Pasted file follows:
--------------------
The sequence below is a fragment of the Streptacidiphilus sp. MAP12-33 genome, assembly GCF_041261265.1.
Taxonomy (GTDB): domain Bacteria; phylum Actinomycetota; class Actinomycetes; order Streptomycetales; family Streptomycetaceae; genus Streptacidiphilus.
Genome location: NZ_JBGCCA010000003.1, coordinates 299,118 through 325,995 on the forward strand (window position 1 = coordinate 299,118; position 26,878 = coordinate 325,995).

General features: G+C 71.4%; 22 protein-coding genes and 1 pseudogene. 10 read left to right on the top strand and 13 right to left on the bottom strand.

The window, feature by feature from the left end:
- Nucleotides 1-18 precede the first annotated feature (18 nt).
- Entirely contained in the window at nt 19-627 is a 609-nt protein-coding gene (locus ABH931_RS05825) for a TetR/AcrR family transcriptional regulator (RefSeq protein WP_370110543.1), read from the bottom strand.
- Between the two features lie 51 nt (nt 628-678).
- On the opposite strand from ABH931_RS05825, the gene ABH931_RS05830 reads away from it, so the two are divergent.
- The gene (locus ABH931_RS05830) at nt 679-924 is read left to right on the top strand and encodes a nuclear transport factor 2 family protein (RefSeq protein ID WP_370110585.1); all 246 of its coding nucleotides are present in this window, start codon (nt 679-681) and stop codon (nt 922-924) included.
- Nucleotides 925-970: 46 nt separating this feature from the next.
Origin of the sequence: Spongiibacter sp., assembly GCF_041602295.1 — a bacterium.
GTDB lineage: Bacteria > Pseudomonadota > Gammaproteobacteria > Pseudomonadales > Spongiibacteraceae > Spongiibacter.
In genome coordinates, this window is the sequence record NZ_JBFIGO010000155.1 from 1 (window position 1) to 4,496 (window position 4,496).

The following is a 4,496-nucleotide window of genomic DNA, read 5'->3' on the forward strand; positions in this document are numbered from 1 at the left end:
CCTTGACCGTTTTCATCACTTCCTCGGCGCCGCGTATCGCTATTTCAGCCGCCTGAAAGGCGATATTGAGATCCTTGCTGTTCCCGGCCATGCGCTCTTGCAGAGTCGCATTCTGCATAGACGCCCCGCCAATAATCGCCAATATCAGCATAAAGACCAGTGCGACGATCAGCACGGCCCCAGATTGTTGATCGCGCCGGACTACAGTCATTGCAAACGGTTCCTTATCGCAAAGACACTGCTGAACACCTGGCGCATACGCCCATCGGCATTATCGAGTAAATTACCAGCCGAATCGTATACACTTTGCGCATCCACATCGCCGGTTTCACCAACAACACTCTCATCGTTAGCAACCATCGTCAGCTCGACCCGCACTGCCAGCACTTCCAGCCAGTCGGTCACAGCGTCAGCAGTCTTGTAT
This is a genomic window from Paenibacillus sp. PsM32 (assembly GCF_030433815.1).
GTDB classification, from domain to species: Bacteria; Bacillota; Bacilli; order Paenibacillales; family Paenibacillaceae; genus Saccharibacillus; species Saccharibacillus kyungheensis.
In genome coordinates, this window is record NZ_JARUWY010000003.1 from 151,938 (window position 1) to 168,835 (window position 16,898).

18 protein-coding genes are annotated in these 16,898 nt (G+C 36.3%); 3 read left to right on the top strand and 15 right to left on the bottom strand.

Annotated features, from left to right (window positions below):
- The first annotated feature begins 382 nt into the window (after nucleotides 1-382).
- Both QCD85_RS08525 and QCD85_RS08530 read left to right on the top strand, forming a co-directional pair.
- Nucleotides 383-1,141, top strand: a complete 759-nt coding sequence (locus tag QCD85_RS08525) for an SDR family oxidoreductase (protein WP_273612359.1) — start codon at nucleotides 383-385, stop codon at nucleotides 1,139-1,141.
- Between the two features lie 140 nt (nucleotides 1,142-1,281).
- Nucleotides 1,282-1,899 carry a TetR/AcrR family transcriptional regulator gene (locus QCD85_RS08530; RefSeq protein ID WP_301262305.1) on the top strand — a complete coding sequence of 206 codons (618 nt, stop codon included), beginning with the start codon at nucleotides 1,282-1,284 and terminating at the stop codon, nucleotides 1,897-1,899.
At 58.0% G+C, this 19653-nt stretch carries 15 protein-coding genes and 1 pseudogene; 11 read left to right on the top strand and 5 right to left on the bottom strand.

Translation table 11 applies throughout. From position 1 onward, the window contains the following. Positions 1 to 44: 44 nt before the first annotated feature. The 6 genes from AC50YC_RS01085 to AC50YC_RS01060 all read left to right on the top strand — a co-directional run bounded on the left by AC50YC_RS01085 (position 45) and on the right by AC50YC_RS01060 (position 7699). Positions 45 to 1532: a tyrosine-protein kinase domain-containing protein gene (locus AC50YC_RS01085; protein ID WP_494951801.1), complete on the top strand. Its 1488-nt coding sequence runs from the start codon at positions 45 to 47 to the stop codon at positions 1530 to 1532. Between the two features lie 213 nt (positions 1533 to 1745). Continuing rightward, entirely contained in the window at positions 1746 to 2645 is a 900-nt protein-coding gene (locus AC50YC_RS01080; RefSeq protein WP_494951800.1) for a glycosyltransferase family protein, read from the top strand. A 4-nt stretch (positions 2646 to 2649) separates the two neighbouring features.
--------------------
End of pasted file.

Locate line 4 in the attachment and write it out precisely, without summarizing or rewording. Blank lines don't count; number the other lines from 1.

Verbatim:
General features: G+C 71.4%; 22 protein-coding genes and 1 pseudogene. 10 read left to right on the top strand and 13 right to left on the bottom strand.